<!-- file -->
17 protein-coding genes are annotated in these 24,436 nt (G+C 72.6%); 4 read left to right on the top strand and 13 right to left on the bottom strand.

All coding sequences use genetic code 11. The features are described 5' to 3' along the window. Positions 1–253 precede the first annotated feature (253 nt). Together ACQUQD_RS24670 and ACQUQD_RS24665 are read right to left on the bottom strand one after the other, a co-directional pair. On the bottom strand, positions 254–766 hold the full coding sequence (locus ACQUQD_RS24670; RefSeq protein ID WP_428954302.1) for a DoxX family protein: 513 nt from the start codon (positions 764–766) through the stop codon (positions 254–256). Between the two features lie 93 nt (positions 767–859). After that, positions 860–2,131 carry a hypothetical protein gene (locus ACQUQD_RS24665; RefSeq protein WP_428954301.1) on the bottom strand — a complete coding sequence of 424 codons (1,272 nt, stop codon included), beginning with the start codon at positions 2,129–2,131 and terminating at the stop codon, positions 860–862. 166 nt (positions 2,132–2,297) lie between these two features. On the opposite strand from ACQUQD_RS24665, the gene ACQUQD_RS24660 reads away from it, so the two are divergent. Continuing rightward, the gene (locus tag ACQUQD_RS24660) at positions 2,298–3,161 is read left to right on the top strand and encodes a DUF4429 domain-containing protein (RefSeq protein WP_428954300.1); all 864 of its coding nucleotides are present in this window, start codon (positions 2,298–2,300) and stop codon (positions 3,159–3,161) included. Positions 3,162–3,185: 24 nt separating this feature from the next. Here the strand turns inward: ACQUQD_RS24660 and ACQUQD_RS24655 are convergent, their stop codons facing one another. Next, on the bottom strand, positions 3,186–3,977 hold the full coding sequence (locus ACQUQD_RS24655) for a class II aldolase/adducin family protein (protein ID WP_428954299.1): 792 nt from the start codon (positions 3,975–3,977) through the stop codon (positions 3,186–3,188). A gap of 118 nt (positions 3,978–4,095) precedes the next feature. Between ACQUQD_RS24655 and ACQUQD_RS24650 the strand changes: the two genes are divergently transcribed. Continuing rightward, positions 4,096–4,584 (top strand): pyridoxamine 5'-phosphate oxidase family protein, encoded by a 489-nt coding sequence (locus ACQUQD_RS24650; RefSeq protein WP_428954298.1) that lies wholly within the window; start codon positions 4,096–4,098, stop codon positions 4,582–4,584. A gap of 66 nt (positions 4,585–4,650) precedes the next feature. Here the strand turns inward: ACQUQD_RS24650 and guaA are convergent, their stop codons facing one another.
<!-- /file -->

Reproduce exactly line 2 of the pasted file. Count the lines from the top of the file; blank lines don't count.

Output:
All coding sequences use genetic code 11. The features are described 5' to 3' along the window. Positions 1–253 precede the first annotated feature (253 nt). Together ACQUQD_RS24670 and ACQUQD_RS24665 are read right to left on the bottom strand one after the other, a co-directional pair. On the bottom strand, positions 254–766 hold the full coding sequence (locus ACQUQD_RS24670; RefSeq protein ID WP_428954302.1) for a DoxX family protein: 513 nt from the start codon (positions 764–766) through the stop codon (positions 254–256). Between the two features lie 93 nt (positions 767–859). After that, positions 860–2,131 carry a hypothetical protein gene (locus ACQUQD_RS24665; RefSeq protein WP_428954301.1) on the bottom strand — a complete coding sequence of 424 codons (1,272 nt, stop codon included), beginning with the start codon at positions 2,129–2,131 and terminating at the stop codon, positions 860–862. 166 nt (positions 2,132–2,297) lie between these two features. On the opposite strand from ACQUQD_RS24665, the gene ACQUQD_RS24660 reads away from it, so the two are divergent. Continuing rightward, the gene (locus tag ACQUQD_RS24660) at positions 2,298–3,161 is read left to right on the top strand and encodes a DUF4429 domain-containing protein (RefSeq protein WP_428954300.1); all 864 of its coding nucleotides are present in this window, start codon (positions 2,298–2,300) and stop codon (positions 3,159–3,161) included. Positions 3,162–3,185: 24 nt separating this feature from the next. Here the strand turns inward: ACQUQD_RS24660 and ACQUQD_RS24655 are convergent, their stop codons facing one another. Next, on the bottom strand, positions 3,186–3,977 hold the full coding sequence (locus ACQUQD_RS24655) for a class II aldolase/adducin family protein (protein ID WP_428954299.1): 792 nt from the start codon (positions 3,975–3,977) through the stop codon (positions 3,186–3,188). A gap of 118 nt (positions 3,978–4,095) precedes the next feature. Between ACQUQD_RS24655 and ACQUQD_RS24650 the strand changes: the two genes are divergently transcribed. Continuing rightward, positions 4,096–4,584 (top strand): pyridoxamine 5'-phosphate oxidase family protein, encoded by a 489-nt coding sequence (locus ACQUQD_RS24650; RefSeq protein WP_428954298.1) that lies wholly within the window; start codon positions 4,096–4,098, stop codon positions 4,582–4,584. A gap of 66 nt (positions 4,585–4,650) precedes the next feature. Here the strand turns inward: ACQUQD_RS24650 and guaA are convergent, their stop codons facing one another.